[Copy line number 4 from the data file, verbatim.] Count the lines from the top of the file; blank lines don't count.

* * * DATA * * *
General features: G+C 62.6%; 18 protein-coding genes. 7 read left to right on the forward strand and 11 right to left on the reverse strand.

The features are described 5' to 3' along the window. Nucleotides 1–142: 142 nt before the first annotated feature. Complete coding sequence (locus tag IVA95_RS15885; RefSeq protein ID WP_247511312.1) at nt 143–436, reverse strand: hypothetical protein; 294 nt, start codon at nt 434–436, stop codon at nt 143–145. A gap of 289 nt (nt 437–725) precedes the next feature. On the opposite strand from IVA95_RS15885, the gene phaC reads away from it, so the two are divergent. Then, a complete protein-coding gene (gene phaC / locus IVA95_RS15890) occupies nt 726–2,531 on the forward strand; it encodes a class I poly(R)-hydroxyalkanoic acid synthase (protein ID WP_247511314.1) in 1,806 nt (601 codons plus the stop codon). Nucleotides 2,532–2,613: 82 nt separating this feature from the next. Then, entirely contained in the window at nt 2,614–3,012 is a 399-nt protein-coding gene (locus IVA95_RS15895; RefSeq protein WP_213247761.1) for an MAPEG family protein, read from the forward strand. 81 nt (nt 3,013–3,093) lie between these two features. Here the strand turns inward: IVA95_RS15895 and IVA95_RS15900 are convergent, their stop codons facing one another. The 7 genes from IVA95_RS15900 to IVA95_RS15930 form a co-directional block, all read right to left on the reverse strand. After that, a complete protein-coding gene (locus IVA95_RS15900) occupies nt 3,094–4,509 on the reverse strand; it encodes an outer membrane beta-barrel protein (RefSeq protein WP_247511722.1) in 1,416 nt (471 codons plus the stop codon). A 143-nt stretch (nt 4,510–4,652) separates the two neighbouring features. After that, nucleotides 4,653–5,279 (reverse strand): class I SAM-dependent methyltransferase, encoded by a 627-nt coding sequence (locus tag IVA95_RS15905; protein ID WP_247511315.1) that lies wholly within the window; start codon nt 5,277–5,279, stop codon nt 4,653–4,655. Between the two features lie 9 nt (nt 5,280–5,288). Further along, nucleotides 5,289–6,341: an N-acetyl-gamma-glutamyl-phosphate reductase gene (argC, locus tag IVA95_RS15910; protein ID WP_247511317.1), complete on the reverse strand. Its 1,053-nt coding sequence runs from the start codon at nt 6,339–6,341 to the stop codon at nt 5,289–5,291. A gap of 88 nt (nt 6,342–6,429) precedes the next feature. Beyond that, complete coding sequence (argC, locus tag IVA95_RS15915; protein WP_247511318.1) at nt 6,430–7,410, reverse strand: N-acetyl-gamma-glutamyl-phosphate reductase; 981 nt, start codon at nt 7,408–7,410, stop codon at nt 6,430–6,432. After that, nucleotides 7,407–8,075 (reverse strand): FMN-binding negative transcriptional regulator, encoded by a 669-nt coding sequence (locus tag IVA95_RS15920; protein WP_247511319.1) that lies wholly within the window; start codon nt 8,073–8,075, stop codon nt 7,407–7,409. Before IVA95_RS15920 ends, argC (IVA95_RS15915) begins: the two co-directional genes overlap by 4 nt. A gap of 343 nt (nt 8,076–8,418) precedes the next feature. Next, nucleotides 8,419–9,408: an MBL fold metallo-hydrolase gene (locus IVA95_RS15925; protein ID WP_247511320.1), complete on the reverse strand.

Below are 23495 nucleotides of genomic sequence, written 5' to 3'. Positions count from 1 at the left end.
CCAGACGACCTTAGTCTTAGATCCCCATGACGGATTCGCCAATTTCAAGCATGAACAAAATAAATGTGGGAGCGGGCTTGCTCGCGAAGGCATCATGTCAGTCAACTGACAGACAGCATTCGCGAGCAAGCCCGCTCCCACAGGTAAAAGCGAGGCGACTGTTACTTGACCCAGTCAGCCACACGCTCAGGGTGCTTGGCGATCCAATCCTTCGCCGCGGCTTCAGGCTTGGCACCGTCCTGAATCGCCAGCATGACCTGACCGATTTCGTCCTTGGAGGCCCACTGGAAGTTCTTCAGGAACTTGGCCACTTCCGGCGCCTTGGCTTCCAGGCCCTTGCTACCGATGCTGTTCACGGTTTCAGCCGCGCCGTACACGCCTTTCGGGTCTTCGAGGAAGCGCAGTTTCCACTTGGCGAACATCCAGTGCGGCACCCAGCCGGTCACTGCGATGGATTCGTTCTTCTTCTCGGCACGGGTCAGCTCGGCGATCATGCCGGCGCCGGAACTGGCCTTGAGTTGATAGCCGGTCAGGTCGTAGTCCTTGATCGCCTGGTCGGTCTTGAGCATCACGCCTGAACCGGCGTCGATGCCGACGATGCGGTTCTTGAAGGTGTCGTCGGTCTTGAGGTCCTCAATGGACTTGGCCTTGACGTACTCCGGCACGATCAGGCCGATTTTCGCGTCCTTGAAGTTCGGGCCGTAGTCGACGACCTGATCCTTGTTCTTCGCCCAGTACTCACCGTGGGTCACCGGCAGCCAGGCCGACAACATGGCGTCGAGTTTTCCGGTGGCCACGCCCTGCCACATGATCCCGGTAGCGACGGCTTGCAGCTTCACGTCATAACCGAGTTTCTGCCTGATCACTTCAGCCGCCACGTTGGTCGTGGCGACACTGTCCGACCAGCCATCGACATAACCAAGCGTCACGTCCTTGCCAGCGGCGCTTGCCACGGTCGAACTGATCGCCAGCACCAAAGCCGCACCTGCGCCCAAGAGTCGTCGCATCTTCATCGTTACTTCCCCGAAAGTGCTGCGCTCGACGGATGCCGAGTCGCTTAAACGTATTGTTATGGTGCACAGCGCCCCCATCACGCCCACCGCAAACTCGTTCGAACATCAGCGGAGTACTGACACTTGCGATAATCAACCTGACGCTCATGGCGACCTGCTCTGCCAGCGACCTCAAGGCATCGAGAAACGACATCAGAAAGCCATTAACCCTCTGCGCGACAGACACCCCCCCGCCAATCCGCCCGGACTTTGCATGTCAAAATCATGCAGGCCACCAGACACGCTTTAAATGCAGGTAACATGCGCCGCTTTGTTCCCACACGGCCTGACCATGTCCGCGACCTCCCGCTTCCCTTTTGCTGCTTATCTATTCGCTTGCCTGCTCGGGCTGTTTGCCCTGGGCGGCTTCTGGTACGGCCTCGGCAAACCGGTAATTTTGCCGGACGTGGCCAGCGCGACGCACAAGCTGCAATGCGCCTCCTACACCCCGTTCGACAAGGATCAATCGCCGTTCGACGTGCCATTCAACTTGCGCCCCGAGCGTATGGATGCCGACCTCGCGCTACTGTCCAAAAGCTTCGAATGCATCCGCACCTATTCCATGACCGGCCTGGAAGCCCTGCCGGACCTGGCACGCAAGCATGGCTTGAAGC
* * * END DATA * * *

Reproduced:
CCAGACGACCTTAGTCTTAGATCCCCATGACGGATTCGCCAATTTCAAGCATGAACAAAATAAATGTGGGAGCGGGCTTGCTCGCGAAGGCATCATGTCAGTCAACTGACAGACAGCATTCGCGAGCAAGCCCGCTCCCACAGGTAAAAGCGAGGCGACTGTTACTTGACCCAGTCAGCCACACGCTCAGGGTGCTTGGCGATCCAATCCTTCGCCGCGGCTTCAGGCTTGGCACCGTCCTGAATCGCCAGCATGACCTGACCGATTTCGTCCTTGGAGGCCCACTGGAAGTTCTTCAGGAACTTGGCCACTTCCGGCGCCTTGGCTTCCAGGCCCTTGCTACCGATGCTGTTCACGGTTTCAGCCGCGCCGTACACGCCTTTCGGGTCTTCGAGGAAGCGCAGTTTCCACTTGGCGAACATCCAGTGCGGCACCCAGCCGGTCACTGCGATGGATTCGTTCTTCTTCTCGGCACGGGTCAGCTCGGCGATCATGCCGGCGCCGGAACTGGCCTTGAGTTGATAGCCGGTCAGGTCGTAGTCCTTGATCGCCTGGTCGGTCTTGAGCATCACGCCTGAACCGGCGTCGATGCCGACGATGCGGTTCTTGAAGGTGTCGTCGGTCTTGAGGTCCTCAATGGACTTGGCCTTGACGTACTCCGGCACGATCAGGCCGATTTTCGCGTCCTTGAAGTTCGGGCCGTAGTCGACGACCTGATCCTTGTTCTTCGCCCAGTACTCACCGTGGGTCACCGGCAGCCAGGCCGACAACATGGCGTCGAGTTTTCCGGTGGCCACGCCCTGCCACATGATCCCGGTAGCGACGGCTTGCAGCTTCACGTCATAACCGAGTTTCTGCCTGATCACTTCAGCCGCCACGTTGGTCGTGGCGACACTGTCCGACCAGCCATCGACATAACCAAGCGTCACGTCCTTGCCAGCGGCGCTTGCCACGGTCGAACTGATCGCCAGCACCAAAGCCGCACCTGCGCCCAAGAGTCGTCGCATCTTCATCGTTACTTCCCCGAAAGTGCTGCGCTCGACGGATGCCGAGTCGCTTAAACGTATTGTTATGGTGCACAGCGCCCCCATCACGCCCACCGCAAACTCGTTCGAACATCAGCGGAGTACTGACACTTGCGATAATCAACCTGACGCTCATGGCGACCTGCTCTGCCAGCGACCTCAAGGCATCGAGAAACGACATCAGAAAGCCATTAACCCTCTGCGCGACAGACACCCCCCCGCCAATCCGCCCGGACTTTGCATGTCAAAATCATGCAGGCCACCAGACACGCTTTAAATGCAGGTAACATGCGCCGCTTTGTTCCCACACGGCCTGACCATGTCCGCGACCTCCCGCTTCCCTTTTGCTGCTTATCTATTCGCTTGCCTGCTCGGGCTGTTTGCCCTGGGCGGCTTCTGGTACGGCCTCGGCAAACCGGTAATTTTGCCGGACGTGGCCAGCGCGACGCACAAGCTGCAATGCGCCTCCTACACCCCGTTCGACAAGGATCAATCGCCGTTCGACGTGCCATTCAACTTGCGCCCCGAGCGTATGGATGCCGACCTCGCGCTACTGTCCAAAAGCTTCGAATGCATCCGCACCTATTCCATGACCGGCCTGGAAGCCCTGCCGGACCTGGCACGCAAGCATGGCTTGAAGC